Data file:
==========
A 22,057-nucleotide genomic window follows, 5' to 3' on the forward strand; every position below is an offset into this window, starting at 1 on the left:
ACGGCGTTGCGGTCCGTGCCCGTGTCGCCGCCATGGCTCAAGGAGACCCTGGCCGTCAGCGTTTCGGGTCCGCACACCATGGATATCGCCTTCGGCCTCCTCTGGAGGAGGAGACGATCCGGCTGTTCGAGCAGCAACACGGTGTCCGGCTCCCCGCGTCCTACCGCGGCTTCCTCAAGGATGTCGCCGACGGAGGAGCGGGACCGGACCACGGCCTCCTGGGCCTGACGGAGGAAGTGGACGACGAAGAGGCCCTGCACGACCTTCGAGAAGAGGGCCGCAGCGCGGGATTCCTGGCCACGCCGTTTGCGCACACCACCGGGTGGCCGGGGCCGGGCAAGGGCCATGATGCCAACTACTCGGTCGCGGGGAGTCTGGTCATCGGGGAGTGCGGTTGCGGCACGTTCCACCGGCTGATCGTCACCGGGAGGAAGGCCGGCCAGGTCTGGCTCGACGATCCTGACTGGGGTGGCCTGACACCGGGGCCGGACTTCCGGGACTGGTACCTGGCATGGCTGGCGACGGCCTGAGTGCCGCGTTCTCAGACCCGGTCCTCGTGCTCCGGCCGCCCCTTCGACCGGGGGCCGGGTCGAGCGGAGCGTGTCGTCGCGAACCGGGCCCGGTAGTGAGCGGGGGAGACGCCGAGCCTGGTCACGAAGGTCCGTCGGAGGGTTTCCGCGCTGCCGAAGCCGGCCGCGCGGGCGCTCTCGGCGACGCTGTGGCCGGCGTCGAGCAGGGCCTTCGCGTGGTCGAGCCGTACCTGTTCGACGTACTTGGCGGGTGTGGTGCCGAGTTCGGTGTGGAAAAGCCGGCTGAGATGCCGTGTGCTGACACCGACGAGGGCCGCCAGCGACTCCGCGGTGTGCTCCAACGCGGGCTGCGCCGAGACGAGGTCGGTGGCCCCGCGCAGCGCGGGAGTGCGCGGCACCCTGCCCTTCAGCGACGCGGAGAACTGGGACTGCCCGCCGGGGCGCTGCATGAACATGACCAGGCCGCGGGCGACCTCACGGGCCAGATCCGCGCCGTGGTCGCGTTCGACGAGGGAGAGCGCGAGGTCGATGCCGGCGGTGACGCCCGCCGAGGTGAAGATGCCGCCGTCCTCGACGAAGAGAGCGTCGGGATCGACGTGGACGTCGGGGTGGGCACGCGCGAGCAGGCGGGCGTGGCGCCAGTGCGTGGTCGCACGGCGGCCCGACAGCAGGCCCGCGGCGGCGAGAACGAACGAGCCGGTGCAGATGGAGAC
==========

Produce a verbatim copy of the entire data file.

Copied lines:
A 22,057-nucleotide genomic window follows, 5' to 3' on the forward strand; every position below is an offset into this window, starting at 1 on the left:
ACGGCGTTGCGGTCCGTGCCCGTGTCGCCGCCATGGCTCAAGGAGACCCTGGCCGTCAGCGTTTCGGGTCCGCACACCATGGATATCGCCTTCGGCCTCCTCTGGAGGAGGAGACGATCCGGCTGTTCGAGCAGCAACACGGTGTCCGGCTCCCCGCGTCCTACCGCGGCTTCCTCAAGGATGTCGCCGACGGAGGAGCGGGACCGGACCACGGCCTCCTGGGCCTGACGGAGGAAGTGGACGACGAAGAGGCCCTGCACGACCTTCGAGAAGAGGGCCGCAGCGCGGGATTCCTGGCCACGCCGTTTGCGCACACCACCGGGTGGCCGGGGCCGGGCAAGGGCCATGATGCCAACTACTCGGTCGCGGGGAGTCTGGTCATCGGGGAGTGCGGTTGCGGCACGTTCCACCGGCTGATCGTCACCGGGAGGAAGGCCGGCCAGGTCTGGCTCGACGATCCTGACTGGGGTGGCCTGACACCGGGGCCGGACTTCCGGGACTGGTACCTGGCATGGCTGGCGACGGCCTGAGTGCCGCGTTCTCAGACCCGGTCCTCGTGCTCCGGCCGCCCCTTCGACCGGGGGCCGGGTCGAGCGGAGCGTGTCGTCGCGAACCGGGCCCGGTAGTGAGCGGGGGAGACGCCGAGCCTGGTCACGAAGGTCCGTCGGAGGGTTTCCGCGCTGCCGAAGCCGGCCGCGCGGGCGCTCTCGGCGACGCTGTGGCCGGCGTCGAGCAGGGCCTTCGCGTGGTCGAGCCGTACCTGTTCGACGTACTTGGCGGGTGTGGTGCCGAGTTCGGTGTGGAAAAGCCGGCTGAGATGCCGTGTGCTGACACCGACGAGGGCCGCCAGCGACTCCGCGGTGTGCTCCAACGCGGGCTGCGCCGAGACGAGGTCGGTGGCCCCGCGCAGCGCGGGAGTGCGCGGCACCCTGCCCTTCAGCGACGCGGAGAACTGGGACTGCCCGCCGGGGCGCTGCATGAACATGACCAGGCCGCGGGCGACCTCACGGGCCAGATCCGCGCCGTGGTCGCGTTCGACGAGGGAGAGCGCGAGGTCGATGCCGGCGGTGACGCCCGCCGAGGTGAAGATGCCGCCGTCCTCGACGAAGAGAGCGTCGGGATCGACGTGGACGTCGGGGTGGGCACGCGCGAGCAGGCGGGCGTGGCGCCAGTGCGTGGTCGCACGGCGGCCCGACAGCAGGCCCGCGGCGGCGAGAACGAACGAGCCGGTGCAGATGGAGAC